More than 70 people were killed in Iraq yesterday when bombers attacked Shia pilgrims in Baghdad and across the country in the worst day of violence since the last US troops left in December.
At least 30 of the victims were killed when four bombs exploded as pilgrims marched across Baghdad to mark the anniversary of the death of Shia Imam Moussa al-Kadhim, a great-grandson of Prophet Mohammed.
The bombings, blamed on Sunni insurgents, followed a recent spate of attacks targeting members of the majority Shia population. They came amid a continuing political crisis in which the Shia Prime Minister, Nouri al-Maliki, is facing an effort by Sunnis, Kurds and rivals from his own sect to engineer a no-confidence vote in protest at what they say is his failure to distribute government jobs more equitably among the parties.
While one car bomb was detonated outside a Shia mosque in the Iraqi capital, another explosion hit groups of pilgrims as they rested at refreshment tents in the central Karrada district, along the route towards a shrine.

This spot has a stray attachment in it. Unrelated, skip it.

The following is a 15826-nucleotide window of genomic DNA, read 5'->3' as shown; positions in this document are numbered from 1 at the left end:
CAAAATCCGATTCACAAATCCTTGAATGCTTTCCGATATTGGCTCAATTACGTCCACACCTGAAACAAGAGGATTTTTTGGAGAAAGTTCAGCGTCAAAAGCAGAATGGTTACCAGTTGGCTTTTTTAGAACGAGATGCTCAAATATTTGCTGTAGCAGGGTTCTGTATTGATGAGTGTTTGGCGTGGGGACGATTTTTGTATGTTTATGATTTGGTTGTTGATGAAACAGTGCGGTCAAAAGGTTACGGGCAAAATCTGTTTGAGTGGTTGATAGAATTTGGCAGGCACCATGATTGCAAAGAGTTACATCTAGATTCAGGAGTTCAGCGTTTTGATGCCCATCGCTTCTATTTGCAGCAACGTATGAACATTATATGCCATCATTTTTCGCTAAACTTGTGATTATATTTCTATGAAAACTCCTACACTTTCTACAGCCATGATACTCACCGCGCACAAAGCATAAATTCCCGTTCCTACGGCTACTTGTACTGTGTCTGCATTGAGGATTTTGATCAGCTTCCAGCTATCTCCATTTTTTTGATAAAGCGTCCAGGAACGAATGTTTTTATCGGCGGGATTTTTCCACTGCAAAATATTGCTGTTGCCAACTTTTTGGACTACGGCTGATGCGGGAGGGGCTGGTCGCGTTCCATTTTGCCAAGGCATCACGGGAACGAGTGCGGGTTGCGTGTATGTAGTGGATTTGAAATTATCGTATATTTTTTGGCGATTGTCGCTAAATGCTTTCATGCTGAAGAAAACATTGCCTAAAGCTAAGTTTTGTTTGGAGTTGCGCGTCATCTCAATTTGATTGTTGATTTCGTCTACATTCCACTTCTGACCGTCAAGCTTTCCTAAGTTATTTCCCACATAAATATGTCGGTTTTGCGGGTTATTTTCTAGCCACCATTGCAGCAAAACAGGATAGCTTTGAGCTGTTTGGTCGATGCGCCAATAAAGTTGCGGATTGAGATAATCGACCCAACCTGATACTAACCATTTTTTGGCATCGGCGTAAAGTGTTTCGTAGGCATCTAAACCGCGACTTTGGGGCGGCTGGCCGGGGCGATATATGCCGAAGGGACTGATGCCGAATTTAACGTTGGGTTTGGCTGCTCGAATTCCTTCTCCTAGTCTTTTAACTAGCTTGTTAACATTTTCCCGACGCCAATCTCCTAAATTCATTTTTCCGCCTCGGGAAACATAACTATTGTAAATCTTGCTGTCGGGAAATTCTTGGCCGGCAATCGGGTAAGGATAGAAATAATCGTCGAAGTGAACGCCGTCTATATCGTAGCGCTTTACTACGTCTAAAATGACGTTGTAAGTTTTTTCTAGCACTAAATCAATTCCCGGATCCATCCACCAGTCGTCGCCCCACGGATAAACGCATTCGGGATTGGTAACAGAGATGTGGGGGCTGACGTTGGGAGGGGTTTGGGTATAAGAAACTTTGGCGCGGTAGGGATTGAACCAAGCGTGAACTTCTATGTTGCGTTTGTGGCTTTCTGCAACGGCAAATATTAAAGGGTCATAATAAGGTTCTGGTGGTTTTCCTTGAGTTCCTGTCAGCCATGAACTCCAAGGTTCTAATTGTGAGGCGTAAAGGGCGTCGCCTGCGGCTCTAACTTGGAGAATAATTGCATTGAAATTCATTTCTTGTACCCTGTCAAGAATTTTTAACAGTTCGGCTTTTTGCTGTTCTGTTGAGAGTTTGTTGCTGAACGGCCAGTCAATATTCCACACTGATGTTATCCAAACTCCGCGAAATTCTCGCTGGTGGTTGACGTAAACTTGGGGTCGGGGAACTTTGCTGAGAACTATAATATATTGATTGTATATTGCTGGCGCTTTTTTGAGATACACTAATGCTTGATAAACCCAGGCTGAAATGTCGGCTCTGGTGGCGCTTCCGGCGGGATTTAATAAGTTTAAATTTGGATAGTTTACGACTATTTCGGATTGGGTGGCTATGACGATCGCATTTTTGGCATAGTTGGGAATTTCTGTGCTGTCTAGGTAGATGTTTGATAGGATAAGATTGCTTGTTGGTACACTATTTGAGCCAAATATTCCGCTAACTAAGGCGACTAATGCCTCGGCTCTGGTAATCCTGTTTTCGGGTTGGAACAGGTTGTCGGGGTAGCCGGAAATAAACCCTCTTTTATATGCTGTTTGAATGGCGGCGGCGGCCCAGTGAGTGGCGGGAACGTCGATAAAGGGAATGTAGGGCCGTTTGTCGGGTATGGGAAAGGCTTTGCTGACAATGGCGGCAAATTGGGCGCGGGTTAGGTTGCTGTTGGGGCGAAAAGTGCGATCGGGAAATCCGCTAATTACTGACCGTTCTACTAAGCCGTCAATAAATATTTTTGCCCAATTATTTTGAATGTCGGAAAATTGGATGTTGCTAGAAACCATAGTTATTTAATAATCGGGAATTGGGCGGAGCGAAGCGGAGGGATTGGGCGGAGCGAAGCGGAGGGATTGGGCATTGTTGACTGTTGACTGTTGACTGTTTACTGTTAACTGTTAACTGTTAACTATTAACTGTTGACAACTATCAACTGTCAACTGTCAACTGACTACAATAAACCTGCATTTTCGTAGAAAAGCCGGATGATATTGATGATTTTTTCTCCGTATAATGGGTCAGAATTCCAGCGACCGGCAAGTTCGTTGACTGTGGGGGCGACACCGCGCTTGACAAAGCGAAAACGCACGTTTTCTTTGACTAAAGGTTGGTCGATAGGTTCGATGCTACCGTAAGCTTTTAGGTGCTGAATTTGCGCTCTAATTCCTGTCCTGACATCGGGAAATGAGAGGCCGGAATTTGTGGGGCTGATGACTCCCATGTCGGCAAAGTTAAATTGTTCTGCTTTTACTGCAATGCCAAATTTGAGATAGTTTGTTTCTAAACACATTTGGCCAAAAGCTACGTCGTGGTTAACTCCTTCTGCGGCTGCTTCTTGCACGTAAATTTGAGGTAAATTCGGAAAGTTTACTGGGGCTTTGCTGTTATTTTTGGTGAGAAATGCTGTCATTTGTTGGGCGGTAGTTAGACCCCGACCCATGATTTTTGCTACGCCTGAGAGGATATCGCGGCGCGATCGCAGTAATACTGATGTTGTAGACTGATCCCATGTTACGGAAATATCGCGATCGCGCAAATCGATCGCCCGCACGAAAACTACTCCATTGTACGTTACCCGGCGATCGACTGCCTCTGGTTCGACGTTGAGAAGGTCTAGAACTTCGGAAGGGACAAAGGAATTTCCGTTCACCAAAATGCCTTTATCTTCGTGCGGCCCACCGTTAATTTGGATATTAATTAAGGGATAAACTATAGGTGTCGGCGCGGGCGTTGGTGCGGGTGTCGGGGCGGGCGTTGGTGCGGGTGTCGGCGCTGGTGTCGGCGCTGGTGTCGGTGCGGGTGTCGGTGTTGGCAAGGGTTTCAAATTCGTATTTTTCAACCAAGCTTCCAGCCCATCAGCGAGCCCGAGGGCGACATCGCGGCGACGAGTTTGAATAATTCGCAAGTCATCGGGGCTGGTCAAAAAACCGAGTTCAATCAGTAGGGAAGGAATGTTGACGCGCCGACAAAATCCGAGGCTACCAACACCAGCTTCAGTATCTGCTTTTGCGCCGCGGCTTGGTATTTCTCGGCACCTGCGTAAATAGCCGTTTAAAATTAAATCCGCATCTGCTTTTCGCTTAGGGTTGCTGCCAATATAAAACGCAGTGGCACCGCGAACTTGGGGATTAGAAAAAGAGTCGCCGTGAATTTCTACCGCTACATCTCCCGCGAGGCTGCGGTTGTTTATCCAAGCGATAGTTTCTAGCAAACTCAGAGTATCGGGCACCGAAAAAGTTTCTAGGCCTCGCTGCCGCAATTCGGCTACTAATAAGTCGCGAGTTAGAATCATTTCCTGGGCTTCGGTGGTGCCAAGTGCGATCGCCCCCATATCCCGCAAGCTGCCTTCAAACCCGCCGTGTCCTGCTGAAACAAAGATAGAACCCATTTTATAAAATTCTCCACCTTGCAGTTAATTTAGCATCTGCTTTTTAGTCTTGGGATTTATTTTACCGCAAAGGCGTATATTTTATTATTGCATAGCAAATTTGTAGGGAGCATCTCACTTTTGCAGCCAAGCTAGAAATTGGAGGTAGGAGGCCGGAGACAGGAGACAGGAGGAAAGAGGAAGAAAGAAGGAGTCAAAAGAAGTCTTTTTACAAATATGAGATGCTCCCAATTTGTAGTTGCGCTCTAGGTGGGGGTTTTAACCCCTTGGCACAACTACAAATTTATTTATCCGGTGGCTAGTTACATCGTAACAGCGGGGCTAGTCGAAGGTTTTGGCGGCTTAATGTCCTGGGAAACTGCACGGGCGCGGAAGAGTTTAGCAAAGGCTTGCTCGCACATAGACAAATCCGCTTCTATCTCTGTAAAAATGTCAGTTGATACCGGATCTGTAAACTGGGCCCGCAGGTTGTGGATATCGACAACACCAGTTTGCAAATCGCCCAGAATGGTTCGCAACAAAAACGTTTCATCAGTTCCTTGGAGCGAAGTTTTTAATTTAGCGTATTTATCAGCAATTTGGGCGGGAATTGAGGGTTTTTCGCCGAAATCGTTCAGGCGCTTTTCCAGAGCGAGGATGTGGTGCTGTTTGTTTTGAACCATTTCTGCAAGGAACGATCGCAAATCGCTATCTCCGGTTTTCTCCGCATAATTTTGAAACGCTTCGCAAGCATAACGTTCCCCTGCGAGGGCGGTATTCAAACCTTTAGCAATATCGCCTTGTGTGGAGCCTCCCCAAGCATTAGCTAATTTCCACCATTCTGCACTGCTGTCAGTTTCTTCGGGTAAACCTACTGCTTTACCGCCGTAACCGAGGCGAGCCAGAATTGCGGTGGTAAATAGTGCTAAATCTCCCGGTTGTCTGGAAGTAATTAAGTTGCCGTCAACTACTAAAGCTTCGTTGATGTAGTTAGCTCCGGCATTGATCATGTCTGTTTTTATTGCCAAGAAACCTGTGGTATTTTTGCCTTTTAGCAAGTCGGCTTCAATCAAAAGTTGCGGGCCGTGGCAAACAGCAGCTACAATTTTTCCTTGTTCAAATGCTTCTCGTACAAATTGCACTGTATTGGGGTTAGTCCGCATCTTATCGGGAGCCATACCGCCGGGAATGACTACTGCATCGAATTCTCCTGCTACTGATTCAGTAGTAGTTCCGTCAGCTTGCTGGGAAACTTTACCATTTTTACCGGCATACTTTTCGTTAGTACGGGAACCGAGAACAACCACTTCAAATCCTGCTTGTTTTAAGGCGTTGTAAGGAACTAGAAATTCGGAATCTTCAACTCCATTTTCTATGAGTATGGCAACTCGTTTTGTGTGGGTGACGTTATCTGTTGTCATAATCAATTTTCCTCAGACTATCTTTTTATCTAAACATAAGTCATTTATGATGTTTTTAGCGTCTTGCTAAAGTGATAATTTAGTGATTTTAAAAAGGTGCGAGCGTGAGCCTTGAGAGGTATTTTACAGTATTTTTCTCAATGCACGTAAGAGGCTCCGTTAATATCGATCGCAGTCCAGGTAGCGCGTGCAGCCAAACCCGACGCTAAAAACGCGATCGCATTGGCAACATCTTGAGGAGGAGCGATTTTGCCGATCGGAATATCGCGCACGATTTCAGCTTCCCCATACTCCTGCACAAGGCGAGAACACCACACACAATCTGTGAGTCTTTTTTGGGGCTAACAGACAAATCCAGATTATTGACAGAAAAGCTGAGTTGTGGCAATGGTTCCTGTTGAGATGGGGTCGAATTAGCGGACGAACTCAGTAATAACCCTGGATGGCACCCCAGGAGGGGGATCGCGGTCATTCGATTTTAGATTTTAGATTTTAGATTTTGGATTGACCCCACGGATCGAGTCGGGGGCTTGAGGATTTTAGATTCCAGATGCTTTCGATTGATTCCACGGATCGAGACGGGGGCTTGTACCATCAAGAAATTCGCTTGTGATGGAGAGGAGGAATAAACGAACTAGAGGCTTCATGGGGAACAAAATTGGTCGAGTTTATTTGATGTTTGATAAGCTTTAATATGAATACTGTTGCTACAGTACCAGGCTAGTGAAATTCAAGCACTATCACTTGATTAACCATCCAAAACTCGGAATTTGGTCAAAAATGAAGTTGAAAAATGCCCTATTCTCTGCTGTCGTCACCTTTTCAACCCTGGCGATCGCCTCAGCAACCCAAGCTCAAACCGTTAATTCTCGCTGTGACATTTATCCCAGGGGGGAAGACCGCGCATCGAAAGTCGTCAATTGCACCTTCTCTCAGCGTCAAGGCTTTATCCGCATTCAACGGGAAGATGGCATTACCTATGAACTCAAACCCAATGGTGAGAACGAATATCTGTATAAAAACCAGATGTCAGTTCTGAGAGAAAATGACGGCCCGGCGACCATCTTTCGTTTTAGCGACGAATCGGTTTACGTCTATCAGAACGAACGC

Policeman Wathiq Muhana, told Reuters: "A group of pilgrims were walking and passed by a tent offering food and drinks when suddenly a car exploded near them. People were running away covered with blood and bodies were scattered on the ground."
Meanwhile, 22 people were killed in the predominantly Shia city of Hilla, south of Baghdad, where police said two car bombs – one of them detonated by a suicide bomber – exploded outside restaurants frequented by local security forces.
Maitham Sahib, the owner of a nearby restaurant, said: "When a minibus packed with policemen stopped near the restaurants, a car exploded near the bus. It's heart breaking. It is just sirens, and screams of wounded people."
In all, more than 21 bombs exploded in Baghdad and southern cities including Kerbala, Balad and Haswa, all mainly Shia, and targeted in the past by Sunni insurgents. One person was also killed when two bombs struck the offices of a Kurdish party in the ethnically mixed oil-rich northern city of Kirkuk, to which leaders of Iraqi Kurdistan also lay claim.
But the chances of Sunni insurgents reigniting the bloody sectarian conflict that raged in 2006 and 2007 are debatable, given that with power firmly in the hands of the Shia majority, there is less incentive for bloody tit-for-tat retaliation.
Although there was a steep rise in violence after the US pull-out – 73 were killed in bombings on 5 January – Iraqi government statistics suggest the rate of violent incidents is falling.
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